Diving and Wellbeing | Parent Wellbeing Blog

Final few shutter clicks as my camera flash floods the hotel room with light. I’ve just set up my camera gear and packed my day pack. I walk over the sandy path between the bungalows towards the restaurant for an early morning breakfast. As usual, the restaurant is buzzing with life at this time of day. I head over to the jetty, hop on a boat, and wait for the roll call. I’m ready for a day’s diving!

Tioman-Diving-Trip-09The Boat Ride to Freedom

Ocean spray splashing away at our faces as we get our equipment ready, we arrive at our destination a few minutes later. A quick safety briefing, a buddy check, and we’re rolling backwards into the water. We start our descent and the silence begins. Well, not entirely….. We’ve replaced the sounds of the engine and chitter chatter on the surface with the sound of our breathing… inhale ….. exhale.…… There are also the sounds of millions of tiny firecrackers sounding off in the distance. I know these are the sounds I’ve been waiting to hear for the past weeks, or even months. The natural crackling of tiny sea creatures hidden among the magnificence of colour reflecting off the coral reef. The feeling of weightlessness that takes away every pain or strain from one’s joints. The feeling of complete bliss and being able to feel alive again.

Year-8-Tioman-Diving-Trip-15-British-International-School-Johor Bahru-Malaysia-10Magnificence of the Ocean

The next hour or so your thoughts are free for you to do with as you please. Your focus goes to enjoying the freedom, but also following the simple rules that keep you safe. Keep an eye out on your buddy, monitor your air consumption, your no stop limits, and make sure to keep your fins, or any other part of you, off the reef. Watch a turtle graze on its morning fill of sea grass or soft coral. Observe an octopus change shape and colour instantaneously in front of your eyes. Swim through a school of tiny baitfish and watch them engulf you and stay just outside of your furthest reach.

“What does this have to do with my wellbeing?”

For a few days every few weeks or months I am able to get away, immerse myself in a world that has no limits, a place where my brain is free from the stresses of everyday life. While scuba diving you leave your worries behind on the surface, or if you do have something to mull over, you have the time and space to do so without distraction. It’s amazing how many times I’ve come out of the water with new ideas, inspiration, or a completely new approach to how I may handle things. It also fascinates me how sometimes at the end of a dive weekend, I realise I had not thought about anything work related at all!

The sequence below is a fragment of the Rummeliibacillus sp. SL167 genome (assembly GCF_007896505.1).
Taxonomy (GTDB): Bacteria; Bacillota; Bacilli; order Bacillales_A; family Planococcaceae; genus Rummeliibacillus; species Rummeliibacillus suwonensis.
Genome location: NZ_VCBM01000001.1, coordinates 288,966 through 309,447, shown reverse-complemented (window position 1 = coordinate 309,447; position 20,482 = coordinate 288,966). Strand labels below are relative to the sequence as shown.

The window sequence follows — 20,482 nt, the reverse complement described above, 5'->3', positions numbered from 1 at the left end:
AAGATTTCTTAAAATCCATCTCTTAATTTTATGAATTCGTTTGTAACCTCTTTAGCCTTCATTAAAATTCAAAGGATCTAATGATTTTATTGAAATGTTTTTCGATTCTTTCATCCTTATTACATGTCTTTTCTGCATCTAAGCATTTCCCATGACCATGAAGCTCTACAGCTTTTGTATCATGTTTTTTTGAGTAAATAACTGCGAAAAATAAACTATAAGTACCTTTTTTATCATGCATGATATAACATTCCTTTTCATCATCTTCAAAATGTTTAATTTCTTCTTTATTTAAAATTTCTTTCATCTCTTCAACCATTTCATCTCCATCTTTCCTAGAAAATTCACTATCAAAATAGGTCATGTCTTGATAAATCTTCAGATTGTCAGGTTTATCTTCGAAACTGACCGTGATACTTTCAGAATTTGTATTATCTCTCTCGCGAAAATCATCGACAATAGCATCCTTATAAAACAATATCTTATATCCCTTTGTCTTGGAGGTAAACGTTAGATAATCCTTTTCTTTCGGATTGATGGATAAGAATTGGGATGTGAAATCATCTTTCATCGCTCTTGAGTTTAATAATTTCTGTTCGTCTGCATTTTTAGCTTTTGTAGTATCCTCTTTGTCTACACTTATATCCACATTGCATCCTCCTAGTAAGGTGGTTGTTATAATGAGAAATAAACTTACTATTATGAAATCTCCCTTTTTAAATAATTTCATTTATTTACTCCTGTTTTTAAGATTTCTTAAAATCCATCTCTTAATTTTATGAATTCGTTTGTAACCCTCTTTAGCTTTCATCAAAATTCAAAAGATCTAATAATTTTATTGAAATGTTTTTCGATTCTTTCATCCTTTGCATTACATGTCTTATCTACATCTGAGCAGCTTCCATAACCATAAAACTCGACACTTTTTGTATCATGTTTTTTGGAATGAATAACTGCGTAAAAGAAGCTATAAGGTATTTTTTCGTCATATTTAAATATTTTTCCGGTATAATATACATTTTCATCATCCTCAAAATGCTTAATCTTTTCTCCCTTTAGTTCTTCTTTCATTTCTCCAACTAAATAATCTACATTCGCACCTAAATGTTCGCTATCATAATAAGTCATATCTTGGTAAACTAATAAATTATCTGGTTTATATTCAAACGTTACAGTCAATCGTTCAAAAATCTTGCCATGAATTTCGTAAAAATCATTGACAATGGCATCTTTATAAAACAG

Year-8-Tioman-Diving-Trip-15-British-International-School-Johor Bahru-Malaysia-04“Why does this happen when scuba diving?”

For one, you are giving yourself time and opportunity to think things through. Once, underwater you’ve got the span of your air consumption or to the agreed upon dive time limit to stay immersed. Regularly in everyday life, we lack the self control to give ourselves that space for thought. The few minutes you have between tasks we are immersed in our devices chatting to our friends halfway across the globe or scrabbling to find time to watch those tv episodes you have long waited to binge again on. We regularly rob ourselves of mental space and peace of mind to be able to reflect.

Give Yourself a Chance

Scuba diving is just one example of how you can give yourself some mental breathing space. Find something you like, jog, paint, meditate, whatever it may be; give yourself some space to be able to reflect on life. It will help you bring things into perspective. It will help you see what is important to you.

I am writing this 47 days, 5 hours, and 44 minutes since the last time I came out of the water. I am really looking forward to refreshing my thoughts again in less than 16 days.

Keep diving and keep well.


Buddy Tolba | Prep Form Tutor and Science


For some great diving spots right here in Malaysia view some of the links below;


Photographs were taken on a Year 8 trip to Tioman Island, Malayisa in 2016.

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